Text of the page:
'Doughboys' was the nickname given to the American Expeditionary Force that took part in the later years of World War I. Before the Americans arrived in Europe, the colloquialism had applied only to infantrymen, but at some point between April 1917 and November 1918, the word expanded to include the whole American armed forces. The term was not used in a derogatory sense and is present in the diaries and letters of US serviceman, as well as newspapers.
Why were the Doughboys there?
The Doughboys helped change the course of the war, because while they were still to arrive in their multi-millions before the war ended, the sheer fact they were coming at all helped keep the western allies intact and fighting in 1917, allowing them to cling on until victories were won in 1918 and the war ended. These victories were, of course, achieved with the aid of the US troops, as well as many soldiers and supporters from outside Europe, like Canadians and Anzac troops (Australia and New Zealand). The western allies had asked for American help since an early stage of the war, but this was initially given in trade and financial support which often gets missed out of histories (David Stevenson's '1914 to 1918' is the best starting point for this). Only when German submarine attacks on US shipping provoked did America join the war, decisively (although the US President has been accused of wanting to bring his nation into the war so he wouldn't be left out of the peace process!).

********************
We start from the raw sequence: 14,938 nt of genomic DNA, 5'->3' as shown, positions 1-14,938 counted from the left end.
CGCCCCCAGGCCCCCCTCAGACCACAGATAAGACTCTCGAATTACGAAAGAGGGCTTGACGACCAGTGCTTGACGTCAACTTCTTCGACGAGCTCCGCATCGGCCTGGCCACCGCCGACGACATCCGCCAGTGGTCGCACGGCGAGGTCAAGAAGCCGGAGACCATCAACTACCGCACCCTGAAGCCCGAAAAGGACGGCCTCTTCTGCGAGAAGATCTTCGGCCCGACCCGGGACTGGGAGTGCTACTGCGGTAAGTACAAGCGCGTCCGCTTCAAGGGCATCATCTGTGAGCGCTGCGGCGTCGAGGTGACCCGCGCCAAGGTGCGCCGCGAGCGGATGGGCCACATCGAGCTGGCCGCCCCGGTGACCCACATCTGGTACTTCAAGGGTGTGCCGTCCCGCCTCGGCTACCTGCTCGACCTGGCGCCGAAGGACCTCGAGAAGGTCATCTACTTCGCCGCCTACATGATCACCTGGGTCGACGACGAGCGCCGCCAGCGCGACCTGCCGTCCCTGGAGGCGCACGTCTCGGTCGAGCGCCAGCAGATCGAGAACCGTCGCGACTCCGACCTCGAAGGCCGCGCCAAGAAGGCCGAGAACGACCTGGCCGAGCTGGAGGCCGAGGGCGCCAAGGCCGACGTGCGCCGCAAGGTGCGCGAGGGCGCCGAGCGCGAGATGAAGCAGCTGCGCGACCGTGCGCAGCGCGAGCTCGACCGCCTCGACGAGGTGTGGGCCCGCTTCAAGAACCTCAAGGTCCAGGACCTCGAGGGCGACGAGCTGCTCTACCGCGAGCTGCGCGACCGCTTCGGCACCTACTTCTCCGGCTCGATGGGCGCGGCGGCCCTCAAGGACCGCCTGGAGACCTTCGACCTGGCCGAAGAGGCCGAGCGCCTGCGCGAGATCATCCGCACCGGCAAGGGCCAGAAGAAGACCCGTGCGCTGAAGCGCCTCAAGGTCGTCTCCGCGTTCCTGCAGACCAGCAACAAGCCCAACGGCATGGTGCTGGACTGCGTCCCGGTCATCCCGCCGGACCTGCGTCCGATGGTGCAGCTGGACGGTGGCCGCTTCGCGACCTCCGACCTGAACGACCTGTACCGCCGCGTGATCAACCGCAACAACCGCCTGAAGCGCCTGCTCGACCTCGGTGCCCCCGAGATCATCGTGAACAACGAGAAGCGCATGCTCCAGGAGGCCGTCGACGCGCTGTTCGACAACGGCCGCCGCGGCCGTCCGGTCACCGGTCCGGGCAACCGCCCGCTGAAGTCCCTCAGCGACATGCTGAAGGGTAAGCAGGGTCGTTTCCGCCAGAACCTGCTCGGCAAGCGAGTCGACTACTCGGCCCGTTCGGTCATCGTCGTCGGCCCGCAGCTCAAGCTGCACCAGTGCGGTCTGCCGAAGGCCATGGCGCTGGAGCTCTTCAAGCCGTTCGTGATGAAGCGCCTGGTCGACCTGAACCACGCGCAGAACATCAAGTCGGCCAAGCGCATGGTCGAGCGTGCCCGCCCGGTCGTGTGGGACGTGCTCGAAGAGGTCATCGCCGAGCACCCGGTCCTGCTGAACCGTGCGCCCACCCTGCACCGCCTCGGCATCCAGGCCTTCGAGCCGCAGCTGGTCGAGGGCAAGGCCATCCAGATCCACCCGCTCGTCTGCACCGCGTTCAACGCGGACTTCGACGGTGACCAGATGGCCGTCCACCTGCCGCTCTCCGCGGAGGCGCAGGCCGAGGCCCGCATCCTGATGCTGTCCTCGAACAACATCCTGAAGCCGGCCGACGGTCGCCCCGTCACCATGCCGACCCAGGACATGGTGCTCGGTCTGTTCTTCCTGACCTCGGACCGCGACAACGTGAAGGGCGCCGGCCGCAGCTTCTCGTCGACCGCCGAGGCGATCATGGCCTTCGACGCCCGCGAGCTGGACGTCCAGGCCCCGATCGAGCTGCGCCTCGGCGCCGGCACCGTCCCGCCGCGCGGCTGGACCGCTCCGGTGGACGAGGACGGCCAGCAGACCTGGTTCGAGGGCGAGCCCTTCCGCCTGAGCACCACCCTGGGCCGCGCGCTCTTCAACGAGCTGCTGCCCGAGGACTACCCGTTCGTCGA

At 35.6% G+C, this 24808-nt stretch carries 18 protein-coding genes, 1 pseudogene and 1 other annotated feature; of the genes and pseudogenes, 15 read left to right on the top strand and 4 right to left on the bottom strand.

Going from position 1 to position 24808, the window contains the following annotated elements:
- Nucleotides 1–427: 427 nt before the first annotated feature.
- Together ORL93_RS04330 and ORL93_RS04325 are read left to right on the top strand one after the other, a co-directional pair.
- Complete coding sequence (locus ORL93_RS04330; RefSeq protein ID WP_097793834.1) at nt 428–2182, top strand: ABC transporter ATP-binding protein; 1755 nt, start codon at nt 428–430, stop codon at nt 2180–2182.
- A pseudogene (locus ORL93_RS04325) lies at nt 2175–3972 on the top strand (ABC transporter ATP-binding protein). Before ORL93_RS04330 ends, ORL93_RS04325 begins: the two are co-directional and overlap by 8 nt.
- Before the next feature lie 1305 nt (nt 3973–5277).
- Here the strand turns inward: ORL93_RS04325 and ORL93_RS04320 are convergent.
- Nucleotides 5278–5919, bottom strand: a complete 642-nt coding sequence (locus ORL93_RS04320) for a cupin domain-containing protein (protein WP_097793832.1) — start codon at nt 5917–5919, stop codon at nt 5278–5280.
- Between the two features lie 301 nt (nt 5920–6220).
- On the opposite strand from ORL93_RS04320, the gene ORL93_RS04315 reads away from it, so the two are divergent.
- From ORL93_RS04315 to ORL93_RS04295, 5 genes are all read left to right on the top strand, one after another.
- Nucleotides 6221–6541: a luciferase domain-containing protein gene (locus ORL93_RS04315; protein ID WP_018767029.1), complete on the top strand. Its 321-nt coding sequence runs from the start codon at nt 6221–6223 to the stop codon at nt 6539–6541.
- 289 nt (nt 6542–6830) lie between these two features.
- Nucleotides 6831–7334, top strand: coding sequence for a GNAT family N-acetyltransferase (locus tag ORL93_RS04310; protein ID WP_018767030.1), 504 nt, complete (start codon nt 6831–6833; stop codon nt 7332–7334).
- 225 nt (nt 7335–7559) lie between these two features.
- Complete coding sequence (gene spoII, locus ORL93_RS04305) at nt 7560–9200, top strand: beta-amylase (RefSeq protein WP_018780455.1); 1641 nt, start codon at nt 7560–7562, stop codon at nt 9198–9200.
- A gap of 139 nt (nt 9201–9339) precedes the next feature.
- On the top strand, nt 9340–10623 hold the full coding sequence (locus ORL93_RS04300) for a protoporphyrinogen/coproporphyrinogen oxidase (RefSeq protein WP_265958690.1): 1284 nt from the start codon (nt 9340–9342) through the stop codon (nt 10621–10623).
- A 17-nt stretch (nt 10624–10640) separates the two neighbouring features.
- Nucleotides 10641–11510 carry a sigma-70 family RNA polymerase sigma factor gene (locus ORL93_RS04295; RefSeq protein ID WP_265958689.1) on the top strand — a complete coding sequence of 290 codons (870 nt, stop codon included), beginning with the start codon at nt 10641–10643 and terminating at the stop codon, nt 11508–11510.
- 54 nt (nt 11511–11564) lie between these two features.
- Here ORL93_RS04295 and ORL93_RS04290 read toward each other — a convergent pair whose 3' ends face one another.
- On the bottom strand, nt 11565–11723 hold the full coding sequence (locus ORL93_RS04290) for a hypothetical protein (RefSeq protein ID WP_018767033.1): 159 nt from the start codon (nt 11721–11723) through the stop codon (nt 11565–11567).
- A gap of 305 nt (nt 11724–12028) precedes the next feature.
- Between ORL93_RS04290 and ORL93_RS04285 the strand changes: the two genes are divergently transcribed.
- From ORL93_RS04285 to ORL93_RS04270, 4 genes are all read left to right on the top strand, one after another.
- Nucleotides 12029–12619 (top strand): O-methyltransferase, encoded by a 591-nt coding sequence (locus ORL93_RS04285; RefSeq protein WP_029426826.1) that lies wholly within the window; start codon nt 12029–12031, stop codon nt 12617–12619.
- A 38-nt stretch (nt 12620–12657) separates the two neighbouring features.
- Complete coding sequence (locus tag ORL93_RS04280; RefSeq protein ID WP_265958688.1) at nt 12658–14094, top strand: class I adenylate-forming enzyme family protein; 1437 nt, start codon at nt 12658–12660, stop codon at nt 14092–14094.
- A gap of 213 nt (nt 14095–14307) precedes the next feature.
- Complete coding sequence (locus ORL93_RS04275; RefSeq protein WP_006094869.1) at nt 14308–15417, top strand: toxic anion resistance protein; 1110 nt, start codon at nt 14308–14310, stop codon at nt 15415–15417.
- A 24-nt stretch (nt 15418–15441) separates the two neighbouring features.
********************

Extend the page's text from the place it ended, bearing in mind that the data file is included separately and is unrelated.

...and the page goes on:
Where the Term Came From
The actual origin of the term 'Doughboy' is still debated within both US historical and military circles, but it dates back to at least the American-Mexican War of 1846 to 1847. An excellent summary of the theories can be found if you wish to pursue US military history but in short, no one knows for sure. Getting covered in dust while marching so looking doughy seems to be among the best, but cooking practices, uniform style and more have been cited. Indeed, no one knows how the course of World War One gave the term Doughboy to the whole US expeditionary force. However, when US serviceman returned to Europe en masse during the Second World War, the term Doughboy had vanished: these soldiers were now GI's and would be for the next decades. The Doughboy thus became associated forever with World War One, and again no one really knows why.
You may be interested to note that 'doughboy' was also the nickname of an inanimate object, a form of flour-based dumpling that partly developed into the doughnut, and was in use by the late eighteenth century. This might be where the soldier's doughboy name began, transmitted to soldiers, perhaps as a way of initially looking down on them.